Home' Army Acquisition Logistics and Technology Magazine : Army ALT July-September 2016 Contents scratch, SOF acquisition adopted the existing Southwest Airlines
Row 44 Ku-band internet solution with slight modi cations to
ensure connection to the necessary networks. Later, War ghter
Information Network -- Tactical Increment 1 adopted this solu-
tion for an initial operational capability (IOC) in the Army,
calling it the Enroute Mission Command Capability (EMC2),
while simultaneously taking the next step and adding Ka-band
to the antenna for the full operational capability (FOC).
ese small steps allowed the e ort to build momentum and
provide immediate capability to the Soldier while developing
the future capability. Each of these phases (SOF capability,
Army IOC capability and Army FOC capability) was two
to three years long. DOD names as a primary goal of Better
Buying Power (BBP) 3.0 incentivizing greater and timelier inno-
vation by removing barriers to the use of commercial technology.
Leveraging commercial technology can make big e orts small
and small e orts fast.
e lesson learned? Leverage other people's developments and
make your e orts small to win big.
LESSON 2: SLOW IS SMOOTH,
SMOOTH IS FAST SNIPER MAXIM
When USSOCOM initially approached the Air Force program
o ce, the time estimate for the C-17 antenna installations was
six years---a lifetime to special operations. To reduce that time-
line, USSOCOM framed the e ort. Instead of immediately
chartering a project and standing up an integrated project team,
USSOCOM went back to basics, launching a series of studies.
e rst was a network study to gure out which military or
commercial airborne satellite network should be leveraged, fol-
lowed by an antenna placement study to determine where on
the aircraft the antenna should be located to minimize technical
risk and, therefore, cost. e approach was most aptly summed
up by the deputy J-6: We were "going slow to go fast."
Doing two studies allowed for better framing decisions to be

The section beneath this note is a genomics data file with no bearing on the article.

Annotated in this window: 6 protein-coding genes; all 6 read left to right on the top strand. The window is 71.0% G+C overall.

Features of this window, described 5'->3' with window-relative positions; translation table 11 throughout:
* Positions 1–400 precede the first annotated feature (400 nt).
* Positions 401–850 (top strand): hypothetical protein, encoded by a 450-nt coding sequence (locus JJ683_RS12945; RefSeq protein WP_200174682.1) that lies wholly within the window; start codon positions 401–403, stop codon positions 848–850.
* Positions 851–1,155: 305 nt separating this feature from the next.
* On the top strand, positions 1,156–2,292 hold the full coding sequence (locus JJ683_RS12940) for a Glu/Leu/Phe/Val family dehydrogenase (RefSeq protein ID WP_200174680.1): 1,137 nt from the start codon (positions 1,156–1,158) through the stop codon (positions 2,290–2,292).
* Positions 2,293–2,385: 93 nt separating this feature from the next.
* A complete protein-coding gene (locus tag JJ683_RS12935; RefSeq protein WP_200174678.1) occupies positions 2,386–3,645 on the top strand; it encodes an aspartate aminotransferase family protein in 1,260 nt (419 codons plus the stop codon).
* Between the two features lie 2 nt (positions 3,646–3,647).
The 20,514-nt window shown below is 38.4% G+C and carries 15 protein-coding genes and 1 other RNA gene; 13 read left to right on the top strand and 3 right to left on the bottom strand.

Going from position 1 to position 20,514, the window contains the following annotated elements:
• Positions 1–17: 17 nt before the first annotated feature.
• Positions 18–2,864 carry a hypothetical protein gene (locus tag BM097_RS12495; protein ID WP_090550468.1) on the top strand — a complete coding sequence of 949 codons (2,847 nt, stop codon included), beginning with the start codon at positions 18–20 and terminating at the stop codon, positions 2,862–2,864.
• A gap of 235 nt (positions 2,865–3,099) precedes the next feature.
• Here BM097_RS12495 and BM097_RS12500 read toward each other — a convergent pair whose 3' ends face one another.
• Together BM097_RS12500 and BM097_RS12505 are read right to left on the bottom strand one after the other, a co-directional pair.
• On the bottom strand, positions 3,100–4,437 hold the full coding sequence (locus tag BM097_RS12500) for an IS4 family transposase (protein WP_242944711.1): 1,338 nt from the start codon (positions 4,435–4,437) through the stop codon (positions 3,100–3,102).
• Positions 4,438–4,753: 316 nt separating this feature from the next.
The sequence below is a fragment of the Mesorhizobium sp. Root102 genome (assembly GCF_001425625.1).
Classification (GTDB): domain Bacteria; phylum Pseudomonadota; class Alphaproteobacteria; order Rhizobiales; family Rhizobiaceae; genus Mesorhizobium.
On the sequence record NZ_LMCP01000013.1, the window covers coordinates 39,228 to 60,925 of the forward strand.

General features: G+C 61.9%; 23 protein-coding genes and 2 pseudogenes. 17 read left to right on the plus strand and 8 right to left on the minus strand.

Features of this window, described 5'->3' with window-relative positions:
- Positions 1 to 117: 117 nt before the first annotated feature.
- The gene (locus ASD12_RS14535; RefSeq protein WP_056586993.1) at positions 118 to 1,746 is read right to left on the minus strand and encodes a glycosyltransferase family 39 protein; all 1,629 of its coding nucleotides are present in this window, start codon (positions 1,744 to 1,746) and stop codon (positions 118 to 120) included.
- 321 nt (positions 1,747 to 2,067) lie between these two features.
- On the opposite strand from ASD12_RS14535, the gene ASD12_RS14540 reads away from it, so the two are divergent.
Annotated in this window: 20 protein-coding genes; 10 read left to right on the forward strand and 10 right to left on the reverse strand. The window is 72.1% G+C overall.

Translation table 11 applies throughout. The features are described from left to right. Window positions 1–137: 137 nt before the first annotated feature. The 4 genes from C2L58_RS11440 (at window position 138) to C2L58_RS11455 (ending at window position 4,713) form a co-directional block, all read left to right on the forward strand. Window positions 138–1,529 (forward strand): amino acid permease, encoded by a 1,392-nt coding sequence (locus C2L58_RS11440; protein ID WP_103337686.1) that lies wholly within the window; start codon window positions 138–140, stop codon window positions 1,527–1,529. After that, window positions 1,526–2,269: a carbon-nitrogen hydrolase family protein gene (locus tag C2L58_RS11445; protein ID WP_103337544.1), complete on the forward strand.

made, which reduced the risk to the antenna and aircraft con-
tractors and the government at the same time. A prototype
further reduced risk, followed by a kit-proof, or operational pro-
totype e ort, before the full production run.
All this time, we managed the two contractors (antenna and air-
craft providers), rather than putting one in charge of the other.
By production time, all the risk was wrung out of the e ort,
which reduced costs by more than half between development and
production. Overall, the original six-year and $50 million-plus
working estimate for a "give it to a prime integrator" approach
was reduced to three years and just under $25 million. E ec-
tively, both the budget and schedule were cut in half.
e lessons learned? Take the time to do the brain work up front,
be innovative in your approach, control the process and keep the
system-level integration in-house if possible.
LESSON 3: START SMALL, BUILD ON SUCCESS
For the Army's Transportable Tactical Command Communica-
tions program, which provides small satellite dishes to teams
through company-sized Army units, the program o ce lever-
aged a developmental e ort from USSOCOM---the X-Band
MicroSat Project (XBMS). e XBMS project produced the rst
high-bandwidth, sub-one-meter X-band satellite dishes through
a three-part developmental e ort: a proof of concept through
the Air Force Research Laboratory, followed by an open com-
petition for prototypes and a production competition for those
who submitted prototypes. e total cost of development was
less than $1 million and took about a year and a half. at
three-step process resulted in the full elding of these terminals
throughout subordinate units at a little over the original tar-
geted price of $50,000 per terminal.
AIRBORNE SITUATIONAL AWARENESS
A Global Response Force paratrooper uses the Army's EMC2 for in-flight
situational awareness while flying from Fort Bragg, North Carolina,
to Nellis Air Force Base, Nevada, in December 2015. The EMC2, or
"flying command post," improves situational awareness, command
and control for airborne elements. (U.S. Army photo by Capt. Lisa
Beum, 1st Brigade Combat Team, 82nd Airborne Division (1-82 ABN)
38 Army AL&T Magazine July-September 2016
MAKING ACQUISITION RAPID: A PRACTITIONER'S VIEW
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